But that's beside the point. The point is are you good enough as a relevant outdoors blogger? Can you churn out quality articles at least once a month? Are you credible enough to engage in a consistent documentation of your activities or the events of others? Are you proud of your work on your site? If you enjoy updating your site as an outdoors blog then you are really relevant and people will visit you.
For that, perhaps, you will earn through GoogleAds but we blog because we enjoy what we are doing and earning from our blog is just an added incentive, without concentrating on that too much though. Focus on the quality of your articles instead and do not trouble yourself of how much you will earn. Just let it sleep away and the check will just arrive, without a doubt, at an unforeseen date! Otherwise, do not be tempted by greed.
How will you start about becoming relevant? This is the gist: An article, even though how smartly written, can be boring sometimes to a reader if it cannot be accompanied with pictures. In the same wavelength, spectacular images cannot be understood as a whole without placing meaning to it. There should be a balance of both medium. Words should have photos and vice versa.
Another thing. Make an unsolicited and written review of your outdoors gear and equipment, branded or not. Hey, it will make the corporate owners happy and, who knows, they may pay you to test a new prototype and make a review about it later. Everybody is doing it and why can't you? I make some reviews and I get a lot of visits for that.
Add another niche into your outdoors blog or, if you are not into one, be part of the outdoors for a change. There is nothing wrong with that. I have seen people change or add niches into their existing sites and their following have not decreased. In fact, it increased three or five-fold due to a new interest. A Bugged Life (dot com) is a good example.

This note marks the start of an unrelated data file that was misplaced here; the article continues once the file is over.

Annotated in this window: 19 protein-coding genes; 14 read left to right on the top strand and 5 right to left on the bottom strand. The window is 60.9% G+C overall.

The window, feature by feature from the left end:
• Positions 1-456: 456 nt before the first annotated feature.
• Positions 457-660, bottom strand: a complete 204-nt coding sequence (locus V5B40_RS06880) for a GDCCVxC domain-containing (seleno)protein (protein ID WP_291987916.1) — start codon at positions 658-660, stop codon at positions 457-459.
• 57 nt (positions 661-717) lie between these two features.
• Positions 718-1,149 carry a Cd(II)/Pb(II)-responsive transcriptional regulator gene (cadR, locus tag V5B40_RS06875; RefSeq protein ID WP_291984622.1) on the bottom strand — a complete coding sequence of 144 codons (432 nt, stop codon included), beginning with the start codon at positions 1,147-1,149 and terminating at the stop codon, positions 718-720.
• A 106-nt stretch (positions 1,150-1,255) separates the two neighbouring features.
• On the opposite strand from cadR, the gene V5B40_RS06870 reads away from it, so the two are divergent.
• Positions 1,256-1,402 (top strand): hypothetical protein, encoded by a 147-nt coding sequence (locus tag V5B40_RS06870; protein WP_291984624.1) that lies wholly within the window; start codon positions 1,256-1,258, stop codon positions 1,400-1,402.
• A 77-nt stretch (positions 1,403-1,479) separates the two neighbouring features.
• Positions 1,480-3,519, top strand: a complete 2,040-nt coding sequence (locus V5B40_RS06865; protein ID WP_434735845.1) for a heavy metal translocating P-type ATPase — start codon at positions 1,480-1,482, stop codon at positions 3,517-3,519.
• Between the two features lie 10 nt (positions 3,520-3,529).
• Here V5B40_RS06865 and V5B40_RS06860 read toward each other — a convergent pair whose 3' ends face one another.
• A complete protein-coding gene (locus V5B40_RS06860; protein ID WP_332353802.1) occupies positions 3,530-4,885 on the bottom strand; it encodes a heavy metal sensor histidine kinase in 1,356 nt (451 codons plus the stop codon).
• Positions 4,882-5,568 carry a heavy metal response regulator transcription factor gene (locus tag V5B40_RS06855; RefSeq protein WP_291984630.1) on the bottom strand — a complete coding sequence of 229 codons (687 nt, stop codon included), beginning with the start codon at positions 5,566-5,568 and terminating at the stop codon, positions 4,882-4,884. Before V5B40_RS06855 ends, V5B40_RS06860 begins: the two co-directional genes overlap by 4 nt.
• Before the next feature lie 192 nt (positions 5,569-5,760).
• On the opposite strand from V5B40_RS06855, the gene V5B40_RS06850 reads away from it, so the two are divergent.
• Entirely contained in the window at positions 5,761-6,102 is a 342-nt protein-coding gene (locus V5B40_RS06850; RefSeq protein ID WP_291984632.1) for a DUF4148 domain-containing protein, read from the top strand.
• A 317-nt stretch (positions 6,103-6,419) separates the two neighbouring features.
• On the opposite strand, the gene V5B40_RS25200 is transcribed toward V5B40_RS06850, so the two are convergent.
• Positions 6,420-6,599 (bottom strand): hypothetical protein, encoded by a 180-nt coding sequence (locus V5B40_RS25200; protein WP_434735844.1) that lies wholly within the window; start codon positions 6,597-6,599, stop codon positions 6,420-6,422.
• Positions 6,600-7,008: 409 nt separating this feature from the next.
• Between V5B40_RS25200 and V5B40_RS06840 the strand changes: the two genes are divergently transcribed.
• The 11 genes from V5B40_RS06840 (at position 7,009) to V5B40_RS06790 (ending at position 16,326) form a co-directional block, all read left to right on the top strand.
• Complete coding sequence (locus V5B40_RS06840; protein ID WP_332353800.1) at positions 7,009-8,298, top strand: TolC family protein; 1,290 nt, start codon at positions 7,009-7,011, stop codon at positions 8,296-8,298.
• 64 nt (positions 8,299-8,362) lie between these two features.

Ever since I started blogging in 2007, there's no stopping for me. This blog – Merely My Opinion – is supposed to be a “rant station” but my experiences in the outdoors is too strong a temptation to resist not to write about it. And so, it became an outdoors blog with a name that is related to something else. A misnomer! That's because I added another interest and I get more visits.
Then I get to have more loyal followers when I added another outdoors niche into my already outdoors blog. Merely My Opinion is now concentrating about bushcraft and survival. There are a few international sites about this sort of thing and I get to have a fair share of readership attention but, here in the Philippines, mine is the only site about this extreme hobby and that makes Merely My Opinion special and rare.
Outdoors blogging is so broad. Seek out a path that your heart knows. Be realistic of the ordeals that follow when you put on a cloak of a new lifestyle. As I say again, outdoors blogging is not for the faint-hearted. You have to live with what you write.
Some of the relevant outdoors blog that I know. Come and visit each site: